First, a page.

Research Article

Propagating phonons coupled to an artificial atom

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Science  10 Oct 2014:
Vol. 346, Issue 6206, pp. 207-211
DOI: 10.1126/science.1257219

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Quantum information can be stored in micromechanical resonators, encoded as quanta of vibration known as phonons. The vibrational motion is then restricted to the stationary eigenmodes of the resonator, which thus serves as local storage for phonons. In contrast, we couple propagating phonons to an artificial atom in the quantum regime and reproduce findings from quantum optics, with sound taking over the role of light. Our results highlight the similarities between phonons and photons but also point to new opportunities arising from the characteristic features of quantum mechanical sound. The low propagation speed of phonons should enable new dynamic schemes for processing quantum information, and the short wavelength allows regimes of atomic physics to be explored that cannot be reached in photonic systems.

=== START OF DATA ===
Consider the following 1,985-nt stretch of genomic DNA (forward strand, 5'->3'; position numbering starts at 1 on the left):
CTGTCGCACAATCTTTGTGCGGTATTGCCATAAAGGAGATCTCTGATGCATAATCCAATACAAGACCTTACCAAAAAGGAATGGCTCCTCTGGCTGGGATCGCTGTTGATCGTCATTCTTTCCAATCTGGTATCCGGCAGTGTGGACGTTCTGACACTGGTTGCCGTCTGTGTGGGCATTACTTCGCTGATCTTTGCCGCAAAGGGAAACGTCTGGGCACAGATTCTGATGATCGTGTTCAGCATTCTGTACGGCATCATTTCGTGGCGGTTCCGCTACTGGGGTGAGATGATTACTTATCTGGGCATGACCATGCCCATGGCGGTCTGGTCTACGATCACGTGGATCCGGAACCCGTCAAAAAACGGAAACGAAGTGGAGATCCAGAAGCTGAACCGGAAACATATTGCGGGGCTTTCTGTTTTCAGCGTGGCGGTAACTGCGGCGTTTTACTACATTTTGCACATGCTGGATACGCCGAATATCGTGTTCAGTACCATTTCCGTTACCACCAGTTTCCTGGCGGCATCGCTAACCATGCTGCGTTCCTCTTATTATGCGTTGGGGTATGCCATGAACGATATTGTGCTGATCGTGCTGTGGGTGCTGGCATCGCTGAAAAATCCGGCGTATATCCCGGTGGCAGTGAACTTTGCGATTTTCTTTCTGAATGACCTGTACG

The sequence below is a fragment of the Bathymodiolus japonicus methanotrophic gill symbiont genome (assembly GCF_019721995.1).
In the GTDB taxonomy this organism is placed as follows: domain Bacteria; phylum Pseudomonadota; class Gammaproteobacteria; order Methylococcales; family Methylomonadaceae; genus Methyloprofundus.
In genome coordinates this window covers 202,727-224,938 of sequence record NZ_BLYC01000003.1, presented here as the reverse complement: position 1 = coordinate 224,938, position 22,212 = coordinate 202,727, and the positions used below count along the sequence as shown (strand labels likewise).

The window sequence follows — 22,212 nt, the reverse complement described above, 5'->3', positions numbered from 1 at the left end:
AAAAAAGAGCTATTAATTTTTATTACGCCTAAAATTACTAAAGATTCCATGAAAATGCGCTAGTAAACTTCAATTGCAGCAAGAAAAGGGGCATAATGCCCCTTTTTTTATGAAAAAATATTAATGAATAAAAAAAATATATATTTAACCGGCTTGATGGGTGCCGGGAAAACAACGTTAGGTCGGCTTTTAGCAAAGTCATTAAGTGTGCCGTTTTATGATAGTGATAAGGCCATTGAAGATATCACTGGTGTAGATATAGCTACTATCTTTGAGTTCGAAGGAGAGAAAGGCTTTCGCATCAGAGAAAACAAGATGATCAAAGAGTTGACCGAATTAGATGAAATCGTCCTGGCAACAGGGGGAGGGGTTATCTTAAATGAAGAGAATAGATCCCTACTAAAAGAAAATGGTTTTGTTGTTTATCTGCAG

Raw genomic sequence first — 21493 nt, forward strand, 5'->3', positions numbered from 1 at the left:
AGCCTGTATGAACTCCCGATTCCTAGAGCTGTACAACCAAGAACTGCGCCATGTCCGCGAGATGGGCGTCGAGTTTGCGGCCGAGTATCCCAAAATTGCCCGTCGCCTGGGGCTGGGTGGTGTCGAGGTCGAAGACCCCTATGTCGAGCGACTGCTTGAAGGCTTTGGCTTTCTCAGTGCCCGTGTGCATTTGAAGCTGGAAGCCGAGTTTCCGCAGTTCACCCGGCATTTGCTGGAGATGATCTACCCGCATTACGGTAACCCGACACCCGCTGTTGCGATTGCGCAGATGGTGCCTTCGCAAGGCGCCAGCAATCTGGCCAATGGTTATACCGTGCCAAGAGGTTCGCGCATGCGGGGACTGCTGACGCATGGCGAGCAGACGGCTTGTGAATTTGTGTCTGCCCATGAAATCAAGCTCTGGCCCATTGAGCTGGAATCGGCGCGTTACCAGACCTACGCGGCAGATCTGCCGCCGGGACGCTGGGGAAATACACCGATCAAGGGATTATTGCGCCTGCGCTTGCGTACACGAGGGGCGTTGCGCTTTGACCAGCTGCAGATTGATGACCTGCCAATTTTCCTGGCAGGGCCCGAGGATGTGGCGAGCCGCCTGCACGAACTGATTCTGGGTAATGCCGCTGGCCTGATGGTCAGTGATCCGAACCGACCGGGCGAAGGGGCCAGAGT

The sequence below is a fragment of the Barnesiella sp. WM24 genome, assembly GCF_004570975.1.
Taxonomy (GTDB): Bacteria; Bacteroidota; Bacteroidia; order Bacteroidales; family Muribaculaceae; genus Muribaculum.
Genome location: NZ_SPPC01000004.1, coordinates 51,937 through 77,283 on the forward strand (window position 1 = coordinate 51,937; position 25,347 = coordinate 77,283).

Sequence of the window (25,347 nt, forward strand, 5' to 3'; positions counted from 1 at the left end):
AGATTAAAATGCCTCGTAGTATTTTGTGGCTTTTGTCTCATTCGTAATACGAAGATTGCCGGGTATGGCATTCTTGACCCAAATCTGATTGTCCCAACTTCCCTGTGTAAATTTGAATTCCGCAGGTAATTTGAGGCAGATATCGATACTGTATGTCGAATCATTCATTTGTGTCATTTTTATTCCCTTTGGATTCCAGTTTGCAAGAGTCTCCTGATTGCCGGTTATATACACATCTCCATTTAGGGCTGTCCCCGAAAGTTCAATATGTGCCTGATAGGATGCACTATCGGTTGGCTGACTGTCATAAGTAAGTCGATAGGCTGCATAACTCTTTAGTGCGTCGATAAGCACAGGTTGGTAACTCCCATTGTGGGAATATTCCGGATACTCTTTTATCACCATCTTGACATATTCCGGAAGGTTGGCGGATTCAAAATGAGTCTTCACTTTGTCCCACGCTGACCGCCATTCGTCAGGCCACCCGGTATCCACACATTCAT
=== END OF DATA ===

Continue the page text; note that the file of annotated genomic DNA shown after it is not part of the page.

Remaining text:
A sound proposition for quantum communication

Quantum computers exploit the quantum-mechanical properties of materials to store and manipulate information stored in the quantum states of atoms or artificial atoms. Although there are a number of quantum platforms under investigation already, Gustafsson et al. present another, based on the propagation of sound waves on the surface of a crystal (see the Perspective by Ruskov and Tahan). The ability to tune the system and the slow propagation speeds of the acoustic waves offer new opportunities to control and process quantum information.

Science, this issue p. 207; see also p. 165

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